$$\definecolor{flatred}{RGB}{192, 57, 43} \definecolor{flatblue}{RGB}{41, 128, 185} \definecolor{flatgreen}{RGB}{39, 174, 96} \definecolor{flatpurple}{RGB}{142, 68, 173} \definecolor{flatlightblue}{RGB}{52, 152, 219} \definecolor{flatlightred}{RGB}{231, 76, 60} \definecolor{flatlightgreen}{RGB}{46, 204, 113} \definecolor{flatteal}{RGB}{22, 160, 133} \definecolor{flatpink}{RGB}{243, 104, 224}$$

## March 6, 2021

### Solving Right Triangles

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You now have everything you need to solve right triangles.

"...wait, what does it mean to "solve a triangle"?" — I hear you ask.

It just means that, given some information about a triangle (angles and sides), you're trying to find any missing pieces.

And with the circular and inverse circular functions, you can do this while starting with a surprisingly small amount of information!

Considering how often triangles show up all over the place just about anywhere you look, this is a useful skill if you want to build or measure things. (Seriously. Try to go a day WITHOUT seeing a triangle somewhere, besides math class.)

So ... without further ado, let's just cut right to the chase!

# Preview Activity 11

You can choose to do EITHER #3 OR #4. You do NOT need to do both.
(...though I won't stop you if you decide to.)

1. Do a quick Google search to find at least three examples of where you think right triangles would be useful in the "real world." See if you can find one you hadn't thought of.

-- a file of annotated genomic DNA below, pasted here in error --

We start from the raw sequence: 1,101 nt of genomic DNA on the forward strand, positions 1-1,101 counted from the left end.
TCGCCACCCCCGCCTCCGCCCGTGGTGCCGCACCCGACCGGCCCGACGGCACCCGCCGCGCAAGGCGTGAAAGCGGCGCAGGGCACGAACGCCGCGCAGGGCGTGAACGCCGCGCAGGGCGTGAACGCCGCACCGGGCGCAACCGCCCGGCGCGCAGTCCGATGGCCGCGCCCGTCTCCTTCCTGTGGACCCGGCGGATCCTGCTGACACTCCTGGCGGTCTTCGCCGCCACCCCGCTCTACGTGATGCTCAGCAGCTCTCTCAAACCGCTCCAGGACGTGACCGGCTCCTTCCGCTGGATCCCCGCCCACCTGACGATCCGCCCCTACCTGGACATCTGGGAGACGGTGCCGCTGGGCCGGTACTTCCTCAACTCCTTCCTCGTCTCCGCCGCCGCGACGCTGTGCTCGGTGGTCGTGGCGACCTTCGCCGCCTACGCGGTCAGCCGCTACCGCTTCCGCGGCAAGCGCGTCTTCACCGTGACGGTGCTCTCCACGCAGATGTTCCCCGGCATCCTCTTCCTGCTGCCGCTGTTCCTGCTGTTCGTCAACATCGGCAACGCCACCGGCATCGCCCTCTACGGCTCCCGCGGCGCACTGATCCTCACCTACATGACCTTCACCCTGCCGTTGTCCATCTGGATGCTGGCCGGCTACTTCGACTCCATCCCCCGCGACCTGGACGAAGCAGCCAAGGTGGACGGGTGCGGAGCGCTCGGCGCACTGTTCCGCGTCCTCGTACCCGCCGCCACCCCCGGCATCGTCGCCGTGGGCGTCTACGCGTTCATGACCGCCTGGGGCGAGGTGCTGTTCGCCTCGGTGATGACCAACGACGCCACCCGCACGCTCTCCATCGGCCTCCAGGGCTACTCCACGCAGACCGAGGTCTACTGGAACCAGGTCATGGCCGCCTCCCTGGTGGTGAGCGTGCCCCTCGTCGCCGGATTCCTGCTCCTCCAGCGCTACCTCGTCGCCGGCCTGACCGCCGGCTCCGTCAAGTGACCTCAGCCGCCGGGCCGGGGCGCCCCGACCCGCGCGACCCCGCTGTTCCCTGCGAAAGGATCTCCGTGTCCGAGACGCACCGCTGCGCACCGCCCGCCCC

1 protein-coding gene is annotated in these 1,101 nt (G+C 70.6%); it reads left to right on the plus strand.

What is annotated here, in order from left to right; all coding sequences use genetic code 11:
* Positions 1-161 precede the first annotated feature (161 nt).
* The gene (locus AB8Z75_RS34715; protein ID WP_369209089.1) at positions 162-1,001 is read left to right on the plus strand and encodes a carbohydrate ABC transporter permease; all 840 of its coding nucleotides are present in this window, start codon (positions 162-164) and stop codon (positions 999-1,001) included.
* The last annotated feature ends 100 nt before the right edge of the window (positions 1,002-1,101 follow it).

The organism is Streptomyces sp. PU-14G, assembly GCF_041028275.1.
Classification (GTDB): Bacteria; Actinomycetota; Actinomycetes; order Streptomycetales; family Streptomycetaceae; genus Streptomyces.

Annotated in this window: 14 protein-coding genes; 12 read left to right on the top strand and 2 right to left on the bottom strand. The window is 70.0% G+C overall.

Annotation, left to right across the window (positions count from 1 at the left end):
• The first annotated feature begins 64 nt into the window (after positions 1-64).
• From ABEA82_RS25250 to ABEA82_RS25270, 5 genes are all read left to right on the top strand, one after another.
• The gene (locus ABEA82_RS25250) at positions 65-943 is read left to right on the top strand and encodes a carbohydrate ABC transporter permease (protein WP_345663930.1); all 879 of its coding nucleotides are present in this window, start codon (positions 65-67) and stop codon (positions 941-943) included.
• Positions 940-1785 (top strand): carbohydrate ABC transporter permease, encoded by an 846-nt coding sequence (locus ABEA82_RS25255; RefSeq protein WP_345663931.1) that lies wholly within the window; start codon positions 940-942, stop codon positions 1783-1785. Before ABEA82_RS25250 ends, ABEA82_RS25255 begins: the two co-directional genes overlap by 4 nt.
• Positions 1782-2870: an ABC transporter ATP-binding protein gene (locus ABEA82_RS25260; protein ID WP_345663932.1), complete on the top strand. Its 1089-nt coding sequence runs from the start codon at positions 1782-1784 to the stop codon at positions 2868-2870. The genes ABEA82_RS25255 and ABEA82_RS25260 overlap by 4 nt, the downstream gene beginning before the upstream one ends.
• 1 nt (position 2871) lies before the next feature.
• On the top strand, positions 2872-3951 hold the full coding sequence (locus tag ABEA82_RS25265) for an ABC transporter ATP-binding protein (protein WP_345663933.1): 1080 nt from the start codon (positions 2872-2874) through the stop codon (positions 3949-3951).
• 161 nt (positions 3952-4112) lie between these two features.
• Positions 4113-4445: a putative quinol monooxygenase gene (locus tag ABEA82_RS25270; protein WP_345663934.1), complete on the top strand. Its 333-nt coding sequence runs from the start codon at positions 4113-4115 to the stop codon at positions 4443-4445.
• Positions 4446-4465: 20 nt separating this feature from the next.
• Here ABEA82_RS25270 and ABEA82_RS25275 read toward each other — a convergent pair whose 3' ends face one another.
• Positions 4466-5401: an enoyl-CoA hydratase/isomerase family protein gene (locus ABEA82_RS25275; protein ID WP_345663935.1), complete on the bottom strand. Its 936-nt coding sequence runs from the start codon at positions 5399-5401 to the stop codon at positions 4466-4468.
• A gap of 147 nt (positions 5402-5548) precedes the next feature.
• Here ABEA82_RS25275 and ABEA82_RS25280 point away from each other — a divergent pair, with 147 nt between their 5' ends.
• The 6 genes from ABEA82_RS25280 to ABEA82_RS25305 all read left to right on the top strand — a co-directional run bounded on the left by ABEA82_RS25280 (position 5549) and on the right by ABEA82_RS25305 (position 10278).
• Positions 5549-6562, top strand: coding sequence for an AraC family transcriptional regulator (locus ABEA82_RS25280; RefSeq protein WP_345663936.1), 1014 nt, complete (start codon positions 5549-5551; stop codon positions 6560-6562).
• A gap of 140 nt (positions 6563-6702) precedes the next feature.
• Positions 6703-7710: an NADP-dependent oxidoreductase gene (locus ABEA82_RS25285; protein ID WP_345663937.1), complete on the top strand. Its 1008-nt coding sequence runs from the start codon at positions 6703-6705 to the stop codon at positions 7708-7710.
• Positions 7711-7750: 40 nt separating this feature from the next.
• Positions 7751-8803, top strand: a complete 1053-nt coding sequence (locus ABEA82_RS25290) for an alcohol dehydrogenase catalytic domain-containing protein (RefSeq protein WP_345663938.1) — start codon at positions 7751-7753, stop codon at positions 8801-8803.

2. A triangle is completely solved when you know all three angles and all three sides. What do you think is the minimum amount of information you'd need in order to be able to completely solve a triangle? Why?
3. Find the angle measurements of a right triangle with each of the following side length measurements. (Draw a right triangle and use inverse circular functions.)
1. $$3, 4, 5$$
2. $$5, 12, 13$$
3. $$9, 12, 15$$
4. Recall that a regular polygon is a polygon whose sides are all the same length and whose angles are all the same measure. (In other words, it's both equilateral and equiangular.)
If a regular $$n$$-sided polygon has side length $$\ell$$, then its area is $$\dfrac14n\ell^2\cdot\cot\left(\dfrac{180^\circ}{n}\right)$$. Show how to derive this formula.
(Hint: Divide it into isosceles triangles, each of which can be split into two right triangles.)
5. Answer AT LEAST one of the following questions:
2. What was an "a-ha" moment you had while doing this activity?
3. What was the muddiest point of this activity for you?
4. What question(s) do you have about anything you've done?